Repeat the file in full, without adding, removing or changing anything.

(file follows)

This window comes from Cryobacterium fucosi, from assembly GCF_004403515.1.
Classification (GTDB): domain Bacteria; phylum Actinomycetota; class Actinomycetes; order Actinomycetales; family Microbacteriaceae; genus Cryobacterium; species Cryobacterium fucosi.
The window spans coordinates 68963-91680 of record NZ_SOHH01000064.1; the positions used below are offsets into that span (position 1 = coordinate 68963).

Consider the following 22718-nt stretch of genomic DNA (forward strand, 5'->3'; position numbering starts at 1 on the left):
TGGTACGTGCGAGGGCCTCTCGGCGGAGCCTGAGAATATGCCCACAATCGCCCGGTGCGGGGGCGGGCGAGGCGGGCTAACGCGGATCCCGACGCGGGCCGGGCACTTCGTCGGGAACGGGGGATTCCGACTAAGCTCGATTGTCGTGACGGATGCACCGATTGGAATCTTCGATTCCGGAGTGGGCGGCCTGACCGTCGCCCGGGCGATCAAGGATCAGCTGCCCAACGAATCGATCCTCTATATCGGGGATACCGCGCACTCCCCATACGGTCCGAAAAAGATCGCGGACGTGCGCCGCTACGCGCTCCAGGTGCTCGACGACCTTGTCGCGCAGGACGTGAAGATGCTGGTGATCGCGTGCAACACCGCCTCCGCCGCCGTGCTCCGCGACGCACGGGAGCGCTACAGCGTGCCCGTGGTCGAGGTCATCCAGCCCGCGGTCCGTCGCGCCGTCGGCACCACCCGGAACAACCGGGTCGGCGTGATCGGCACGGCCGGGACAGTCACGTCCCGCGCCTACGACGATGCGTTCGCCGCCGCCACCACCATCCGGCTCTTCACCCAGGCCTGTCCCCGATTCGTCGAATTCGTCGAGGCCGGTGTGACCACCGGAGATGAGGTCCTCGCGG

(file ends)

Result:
This window comes from Cryobacterium fucosi, from assembly GCF_004403515.1.
Classification (GTDB): domain Bacteria; phylum Actinomycetota; class Actinomycetes; order Actinomycetales; family Microbacteriaceae; genus Cryobacterium; species Cryobacterium fucosi.
The window spans coordinates 68963-91680 of record NZ_SOHH01000064.1; the positions used below are offsets into that span (position 1 = coordinate 68963).

Consider the following 22718-nt stretch of genomic DNA (forward strand, 5'->3'; position numbering starts at 1 on the left):
TGGTACGTGCGAGGGCCTCTCGGCGGAGCCTGAGAATATGCCCACAATCGCCCGGTGCGGGGGCGGGCGAGGCGGGCTAACGCGGATCCCGACGCGGGCCGGGCACTTCGTCGGGAACGGGGGATTCCGACTAAGCTCGATTGTCGTGACGGATGCACCGATTGGAATCTTCGATTCCGGAGTGGGCGGCCTGACCGTCGCCCGGGCGATCAAGGATCAGCTGCCCAACGAATCGATCCTCTATATCGGGGATACCGCGCACTCCCCATACGGTCCGAAAAAGATCGCGGACGTGCGCCGCTACGCGCTCCAGGTGCTCGACGACCTTGTCGCGCAGGACGTGAAGATGCTGGTGATCGCGTGCAACACCGCCTCCGCCGCCGTGCTCCGCGACGCACGGGAGCGCTACAGCGTGCCCGTGGTCGAGGTCATCCAGCCCGCGGTCCGTCGCGCCGTCGGCACCACCCGGAACAACCGGGTCGGCGTGATCGGCACGGCCGGGACAGTCACGTCCCGCGCCTACGACGATGCGTTCGCCGCCGCCACCACCATCCGGCTCTTCACCCAGGCCTGTCCCCGATTCGTCGAATTCGTCGAGGCCGGTGTGACCACCGGAGATGAGGTCCTCGCGG